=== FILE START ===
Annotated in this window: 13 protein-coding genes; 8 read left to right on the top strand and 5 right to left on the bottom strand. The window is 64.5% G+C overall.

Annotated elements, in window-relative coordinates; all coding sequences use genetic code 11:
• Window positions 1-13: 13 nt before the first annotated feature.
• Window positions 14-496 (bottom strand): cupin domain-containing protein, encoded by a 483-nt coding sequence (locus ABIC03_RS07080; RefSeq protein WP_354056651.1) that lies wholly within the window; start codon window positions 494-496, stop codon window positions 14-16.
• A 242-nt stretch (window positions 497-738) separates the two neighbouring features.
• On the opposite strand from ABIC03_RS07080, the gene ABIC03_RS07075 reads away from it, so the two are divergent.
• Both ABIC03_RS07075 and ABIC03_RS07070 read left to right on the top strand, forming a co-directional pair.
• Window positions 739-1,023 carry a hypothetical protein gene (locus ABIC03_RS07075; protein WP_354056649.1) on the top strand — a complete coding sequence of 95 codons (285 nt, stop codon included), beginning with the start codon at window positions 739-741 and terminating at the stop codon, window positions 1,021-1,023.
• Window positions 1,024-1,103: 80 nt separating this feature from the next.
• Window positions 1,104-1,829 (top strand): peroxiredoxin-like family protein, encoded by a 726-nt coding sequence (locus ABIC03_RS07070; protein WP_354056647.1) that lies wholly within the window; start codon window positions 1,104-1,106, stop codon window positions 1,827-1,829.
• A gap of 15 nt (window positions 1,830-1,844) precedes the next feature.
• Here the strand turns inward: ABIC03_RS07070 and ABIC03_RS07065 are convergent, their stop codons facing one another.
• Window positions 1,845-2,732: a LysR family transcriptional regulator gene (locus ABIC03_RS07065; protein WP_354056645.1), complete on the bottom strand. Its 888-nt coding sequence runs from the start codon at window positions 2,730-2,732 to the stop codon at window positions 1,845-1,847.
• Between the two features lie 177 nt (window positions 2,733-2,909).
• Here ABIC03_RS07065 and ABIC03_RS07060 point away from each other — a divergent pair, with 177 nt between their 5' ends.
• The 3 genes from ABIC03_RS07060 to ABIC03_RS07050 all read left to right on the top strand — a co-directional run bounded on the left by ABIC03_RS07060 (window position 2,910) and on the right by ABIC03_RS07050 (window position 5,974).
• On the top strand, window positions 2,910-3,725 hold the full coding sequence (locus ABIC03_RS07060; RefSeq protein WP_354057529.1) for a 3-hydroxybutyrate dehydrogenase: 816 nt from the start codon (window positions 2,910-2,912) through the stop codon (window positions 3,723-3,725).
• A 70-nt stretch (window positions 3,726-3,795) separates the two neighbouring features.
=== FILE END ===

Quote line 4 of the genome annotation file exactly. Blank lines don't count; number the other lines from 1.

• Window positions 14-496 (bottom strand): cupin domain-containing protein, encoded by a 483-nt coding sequence (locus ABIC03_RS07080; RefSeq protein WP_354056651.1) that lies wholly within the window; start codon window positions 494-496, stop codon window positions 14-16.